116. TWJ Fri Jan 26, 1861: Adjutant General's Office, Hartford, January 17, 1861. A spirit of disloyalty to our National Union has manifested itself in a determination to decide upon constitutional rights, without resorting to judicial tribunals; in resolutions of State Legislatures and State Conventions which deny that allegiance is due the Federal Government from citizens of those States; in an attack upon a vessel sailing with United States troops under the flag of our country; in seizing and holding custom houses, arsenals and forts; and in a spirit which dictate the course to be pursued by Federal officers, and which justifies resistance to their authority. When there is evidence of designs to subvert the Government; when reason gives way to passion, and order yields to anarchy; the civil power must fall back upon the Military for support, and rest upon this arm of national defense for aid in protecting the property and person of the citizen, in enforcing the laws, and in maintaining the pubic peace. As the active services of the Militia may soon be required for the purposes above indicated, the Commander-in-Chief would call their attention to the importance of filling up their ranks by enlistments, of a careful inspection of their arms and equipments, of perfecting themselves in drill and discipline, and of being ready to render such service as any exigency may demand. Major General Thomas Guyer, will promulgate these orders in the division. By order of William A. Buckingham, Commander-in-Chief. Joseph D. Williams, Adjutant General.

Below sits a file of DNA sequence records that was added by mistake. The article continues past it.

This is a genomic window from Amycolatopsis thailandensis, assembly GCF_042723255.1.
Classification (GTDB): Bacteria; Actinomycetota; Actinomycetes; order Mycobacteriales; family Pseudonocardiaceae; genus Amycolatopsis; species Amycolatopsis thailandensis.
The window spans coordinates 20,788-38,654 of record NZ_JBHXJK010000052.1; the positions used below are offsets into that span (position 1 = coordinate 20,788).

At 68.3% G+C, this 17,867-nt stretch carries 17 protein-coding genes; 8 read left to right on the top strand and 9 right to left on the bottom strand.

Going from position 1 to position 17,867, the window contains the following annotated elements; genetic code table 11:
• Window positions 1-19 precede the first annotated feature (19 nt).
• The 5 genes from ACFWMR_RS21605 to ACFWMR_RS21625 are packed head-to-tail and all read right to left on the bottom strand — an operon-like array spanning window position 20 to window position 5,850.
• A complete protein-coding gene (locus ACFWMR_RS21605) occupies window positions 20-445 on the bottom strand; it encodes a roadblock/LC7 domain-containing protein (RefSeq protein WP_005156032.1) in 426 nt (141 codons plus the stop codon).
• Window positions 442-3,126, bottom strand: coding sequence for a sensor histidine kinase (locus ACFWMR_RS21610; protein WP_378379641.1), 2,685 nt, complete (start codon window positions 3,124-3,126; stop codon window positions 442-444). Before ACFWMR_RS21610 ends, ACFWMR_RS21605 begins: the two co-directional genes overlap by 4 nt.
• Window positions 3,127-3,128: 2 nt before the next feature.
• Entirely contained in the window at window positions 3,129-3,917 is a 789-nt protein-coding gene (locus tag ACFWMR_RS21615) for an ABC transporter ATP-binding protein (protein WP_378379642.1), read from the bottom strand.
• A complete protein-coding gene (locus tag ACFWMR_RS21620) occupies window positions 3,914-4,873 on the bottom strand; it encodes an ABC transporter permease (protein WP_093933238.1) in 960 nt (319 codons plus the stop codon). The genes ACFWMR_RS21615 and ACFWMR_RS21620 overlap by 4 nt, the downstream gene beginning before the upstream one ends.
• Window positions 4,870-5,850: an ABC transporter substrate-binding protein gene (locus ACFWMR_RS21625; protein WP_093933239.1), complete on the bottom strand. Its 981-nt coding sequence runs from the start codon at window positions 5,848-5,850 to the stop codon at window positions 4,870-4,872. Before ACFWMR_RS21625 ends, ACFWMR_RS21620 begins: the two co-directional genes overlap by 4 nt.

117. TWJ Fri Jan 26, 1861: Marriages.
In Willimantic, 13th inst., by Rev. L.W. Blood, Mr. Levi M. Brown and Miss Ellen M. Burlingame, both of Willimantic.
In Windham, 20th inst., by Rev. S.J. Horton, Mr. Thomas Brown of Colchester, and Mrs. Susan Melver of Willimantic.
In Rose, Astabula co., Ohio, Jan. 1st, by Rev. J.S. Green, Mr. Thomas Rankin of Pitsburgh, Pa., and Miss Abbey Jane Olmstead.
118. TWJ Fri Jan 26, 1861: Deaths.
In Windham, 14th inst., Thomas Beckwith, aged 68 years.
In S. Coventry, 10th inst., Mr. Jesse Woodworth, aged 67 years.
In Chaplin, 17th inst., Mehitable Palmer, aged 77 years.
In Mansfield, 23d inst., Mrs. Rhoda Perkins, aged 90 years.
In Coventry, 13th inst., Lucy Y. Payne, aged 37 years.
In Columbia, 17th inst., Ellen C. Collins, aged 19 years.
In Columbia, 19th inst., Clara Ida Richardson, aged 2 years and 8 months.
In Hampton, 21st inst., Clarisa F. Robinson, aged 46 years.
In Coventry, [looks like 22 or 23d] inst., Mary F. Morgan, aged 3 years and 5 months.
In Coventry, 22d inst., Henry Clayton Wright, aged 3 ½ months.
In Willimantic, 13th inst., Charlie W., only son of Emery and Delia Bishop, aged 1 year and 2 mo's.
In Willimantic, 18th inst., Emmie I., only child of Emery and Delia Bishop, aged 3 years and 5 mo's.
119. TWJ Fri Jan 26, 1861: Commissioners' Notice. District of Thompson, Probate Court, January 12th, 1861. Assigned Estate of William R. Case, of Thompson, in said District. The Court of Probate for the District of Thompson, hath limited and allowed two months from the date hereof, for the creditors of said Estate, represented insolvent, in which to exhibit their claims thereto; and has appointed Asbury Nichols and George W. Buck, of said Thompson, Commissioners to receive and examine said claims. Certified by Talcott Crosby, Judge. The subscribers give notice that they shall meet at the store of said Assignor, in said Thompson, on the 11th day of February and 9th day of March, A.D. 1861 at 1 o'clock in the afternoon on each of said days, for the purpose of attending to the business of said appointment. Asbury Nichols, George W. Buck, Commissioners.